Sometime next year, cryptographers from all over the world will meet to discuss which algorithms should be standardized. Eventually, these will make their way into browsers, mobile phones, VPN protocols, messaging applications, and any other products built to ensure the security of your data and communication.
This will take time. Quite some time, in fact.
To quote NIST, "Historically, it has taken almost two decades to deploy our modern public key cryptography infrastructure. Therefore, regardless of whether we can estimate the exact time of the arrival of the quantum computing era, we must begin now to prepare our information security systems to be able to resist quantum computing."
Mullvad's post-quantum strategy
Mullvad's goal is to make mass surveillance and internet censorship ineffective. While quantum computers are a great opportunity for science, they are also a big threat to privacy, one that needs to be mitigated as soon as possible.
With that in mind, we have been following the post-quantum cryptography field for a few years.
Today, we are happy to announce our public beta of a new feature – a post-quantum secure VPN tunnel.
The post-quantum cryptography field is rapidly evolving, and while a few of the underlying math problems of post-quantum crypto have been well researched, it is still somewhat of an open question as to which ones will turn out post-quantum secure.
The key exchange we are introducing support for today uses New Hope, just as Google did in its experiment last year. However, due to the nature of the threat of quantum computing, our strategy is much more conservative.
Our ambition is to develop a key exchange that uses at least three different algorithms, each based on a different math problem. Assuming that at least one of the algorithms turns out to be post-quantum secure, your traffic will be safe too.
Today's beta release (open source on GitHub) is more of a proof of concept than a finished product. It also currently exists only for the WireGuard protocol on Linux. But as WireGuard becomes available for other operating systems, we will extend this solution to them as well.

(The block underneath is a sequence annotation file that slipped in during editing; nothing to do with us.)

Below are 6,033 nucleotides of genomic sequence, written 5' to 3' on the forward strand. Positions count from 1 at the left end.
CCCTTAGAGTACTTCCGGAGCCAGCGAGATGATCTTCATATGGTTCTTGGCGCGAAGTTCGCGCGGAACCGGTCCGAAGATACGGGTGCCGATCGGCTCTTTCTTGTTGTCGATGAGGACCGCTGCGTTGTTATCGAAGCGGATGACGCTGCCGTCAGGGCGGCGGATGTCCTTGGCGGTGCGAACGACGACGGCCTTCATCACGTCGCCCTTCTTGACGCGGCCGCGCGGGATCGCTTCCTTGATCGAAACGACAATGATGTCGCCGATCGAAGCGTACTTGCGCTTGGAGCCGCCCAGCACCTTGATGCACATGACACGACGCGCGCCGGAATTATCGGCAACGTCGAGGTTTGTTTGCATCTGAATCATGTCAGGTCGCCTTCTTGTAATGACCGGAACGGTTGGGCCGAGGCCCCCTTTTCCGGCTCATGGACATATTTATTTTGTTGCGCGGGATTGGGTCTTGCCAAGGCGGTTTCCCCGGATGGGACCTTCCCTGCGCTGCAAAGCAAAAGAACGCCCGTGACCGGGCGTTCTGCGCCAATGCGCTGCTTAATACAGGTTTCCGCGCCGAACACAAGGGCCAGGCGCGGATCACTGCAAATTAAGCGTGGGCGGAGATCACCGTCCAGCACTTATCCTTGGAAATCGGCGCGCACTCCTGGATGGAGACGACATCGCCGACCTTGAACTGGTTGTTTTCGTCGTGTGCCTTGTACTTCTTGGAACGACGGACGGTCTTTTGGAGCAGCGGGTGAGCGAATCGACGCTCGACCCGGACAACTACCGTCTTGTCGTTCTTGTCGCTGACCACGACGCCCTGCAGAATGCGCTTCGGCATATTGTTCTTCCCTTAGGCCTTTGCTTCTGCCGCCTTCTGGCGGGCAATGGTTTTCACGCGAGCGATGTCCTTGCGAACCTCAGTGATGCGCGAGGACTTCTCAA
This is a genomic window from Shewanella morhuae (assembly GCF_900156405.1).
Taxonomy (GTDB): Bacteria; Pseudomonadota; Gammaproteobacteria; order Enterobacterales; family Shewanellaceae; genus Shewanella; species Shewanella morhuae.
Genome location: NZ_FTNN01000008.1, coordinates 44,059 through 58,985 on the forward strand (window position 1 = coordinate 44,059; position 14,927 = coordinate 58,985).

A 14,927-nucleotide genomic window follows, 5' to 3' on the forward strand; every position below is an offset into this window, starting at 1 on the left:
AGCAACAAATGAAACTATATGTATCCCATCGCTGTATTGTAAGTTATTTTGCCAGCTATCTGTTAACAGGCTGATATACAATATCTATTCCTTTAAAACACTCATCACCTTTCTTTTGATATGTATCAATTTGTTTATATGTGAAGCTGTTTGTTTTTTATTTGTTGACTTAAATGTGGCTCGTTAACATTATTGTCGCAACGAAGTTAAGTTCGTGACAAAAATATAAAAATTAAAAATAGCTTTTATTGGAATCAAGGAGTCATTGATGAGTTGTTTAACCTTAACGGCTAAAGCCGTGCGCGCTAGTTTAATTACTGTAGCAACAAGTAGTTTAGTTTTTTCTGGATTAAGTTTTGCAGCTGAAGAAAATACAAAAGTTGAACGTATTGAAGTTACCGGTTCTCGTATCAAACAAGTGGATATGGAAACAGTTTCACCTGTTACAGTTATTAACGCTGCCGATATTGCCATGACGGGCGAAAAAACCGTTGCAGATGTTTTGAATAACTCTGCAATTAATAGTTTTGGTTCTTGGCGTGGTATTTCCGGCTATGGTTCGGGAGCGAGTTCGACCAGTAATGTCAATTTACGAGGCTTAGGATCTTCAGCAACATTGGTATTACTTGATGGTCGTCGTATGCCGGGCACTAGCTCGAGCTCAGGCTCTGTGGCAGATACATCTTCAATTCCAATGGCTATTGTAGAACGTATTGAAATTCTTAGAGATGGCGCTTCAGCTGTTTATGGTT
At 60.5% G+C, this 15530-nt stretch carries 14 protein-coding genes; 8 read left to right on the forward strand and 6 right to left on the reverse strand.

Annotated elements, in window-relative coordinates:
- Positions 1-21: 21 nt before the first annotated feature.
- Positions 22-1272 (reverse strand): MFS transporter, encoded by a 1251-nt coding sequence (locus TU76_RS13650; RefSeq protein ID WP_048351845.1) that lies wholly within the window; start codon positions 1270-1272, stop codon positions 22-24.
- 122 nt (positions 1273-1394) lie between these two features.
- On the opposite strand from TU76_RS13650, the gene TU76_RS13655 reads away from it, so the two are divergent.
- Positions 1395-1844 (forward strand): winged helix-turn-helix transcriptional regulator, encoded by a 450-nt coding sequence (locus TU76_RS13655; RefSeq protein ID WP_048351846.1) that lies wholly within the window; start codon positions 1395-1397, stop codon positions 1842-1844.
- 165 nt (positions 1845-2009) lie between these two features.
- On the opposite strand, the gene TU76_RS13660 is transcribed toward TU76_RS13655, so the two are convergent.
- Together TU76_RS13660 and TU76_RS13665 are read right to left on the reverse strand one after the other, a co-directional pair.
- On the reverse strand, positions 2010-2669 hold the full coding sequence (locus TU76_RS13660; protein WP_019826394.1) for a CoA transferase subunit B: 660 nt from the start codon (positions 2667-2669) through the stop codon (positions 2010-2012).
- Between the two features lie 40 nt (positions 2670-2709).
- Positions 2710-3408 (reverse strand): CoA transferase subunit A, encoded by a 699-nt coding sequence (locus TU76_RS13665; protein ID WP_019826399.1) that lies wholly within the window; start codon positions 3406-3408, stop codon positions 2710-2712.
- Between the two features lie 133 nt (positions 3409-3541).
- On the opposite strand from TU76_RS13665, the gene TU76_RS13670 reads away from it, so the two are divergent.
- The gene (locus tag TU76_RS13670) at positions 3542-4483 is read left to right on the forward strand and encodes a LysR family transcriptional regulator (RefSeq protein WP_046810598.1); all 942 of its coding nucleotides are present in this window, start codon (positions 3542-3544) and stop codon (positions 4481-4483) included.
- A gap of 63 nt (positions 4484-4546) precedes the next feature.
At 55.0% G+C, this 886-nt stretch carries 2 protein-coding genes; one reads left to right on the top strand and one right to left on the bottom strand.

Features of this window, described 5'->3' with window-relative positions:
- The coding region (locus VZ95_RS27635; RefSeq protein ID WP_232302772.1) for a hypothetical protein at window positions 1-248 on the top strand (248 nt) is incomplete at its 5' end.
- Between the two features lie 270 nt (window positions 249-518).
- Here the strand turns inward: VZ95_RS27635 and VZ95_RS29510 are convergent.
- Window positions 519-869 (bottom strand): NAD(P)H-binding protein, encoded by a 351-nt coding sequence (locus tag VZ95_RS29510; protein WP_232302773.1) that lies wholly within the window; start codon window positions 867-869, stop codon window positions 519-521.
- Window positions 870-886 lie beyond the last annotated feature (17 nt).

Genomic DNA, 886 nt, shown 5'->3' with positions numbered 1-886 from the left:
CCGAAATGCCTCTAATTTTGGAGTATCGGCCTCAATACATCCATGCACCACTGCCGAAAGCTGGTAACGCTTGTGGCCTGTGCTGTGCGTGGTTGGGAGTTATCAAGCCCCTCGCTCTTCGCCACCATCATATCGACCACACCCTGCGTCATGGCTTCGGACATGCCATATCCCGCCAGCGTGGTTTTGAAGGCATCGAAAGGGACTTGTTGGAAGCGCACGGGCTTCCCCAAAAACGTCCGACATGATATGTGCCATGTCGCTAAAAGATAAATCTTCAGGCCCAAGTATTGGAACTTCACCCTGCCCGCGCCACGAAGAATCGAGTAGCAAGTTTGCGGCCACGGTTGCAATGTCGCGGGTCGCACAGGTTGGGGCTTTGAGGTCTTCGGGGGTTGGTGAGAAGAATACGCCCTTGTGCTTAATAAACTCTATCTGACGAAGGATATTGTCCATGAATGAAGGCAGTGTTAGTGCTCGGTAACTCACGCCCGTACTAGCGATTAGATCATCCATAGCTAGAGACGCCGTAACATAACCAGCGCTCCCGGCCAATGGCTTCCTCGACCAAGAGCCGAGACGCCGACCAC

We look forward to receiving feedback from the community and to refining our solution, one that we intend to fully integrate with Mullvad on all platforms.
How to use Mullvad's post-quantum key exchange on Linux
Setting up and using our post-quantum secure VPN tunnel is easy. You'll need to have an active Mullvad account in order to do so.
Once you've successfully followed the instructions, you will be connected to SE-MMA-WG-PSK-001, our first server on which you can use post-quantum safe keys with WireGuard.
1. Install and run WireGuard
You will first need to install WireGuard and familiarize yourself with running it.
2. Disconnect from Wireguard
Disconnect from WireGuard before continuing.
3. Download post-quantum setup script
curl -LO https://mullvad.net/media/files/mullvad-pq-client.sh
4. Run the setup script
The script will start WireGuard, then establish and register a post-quantum safe key.
chmod +x ./mullvad-pq-client.sh && sudo ./mullvad-pq-client.sh
Assuming the script successfully completes, you are now connected! Test your connection with our Am I Mullvad tool.
5. Using the post-quantum tunnel
Now that you have everything set up, the following two commands are all you need for activating/deactivating the post-quantum tunnel as needed.
Activate post-quantum tunnel:
wg-quick up mullvad-pq
Deactivate post-quantum tunnel:
wg-quick down mullvad-pq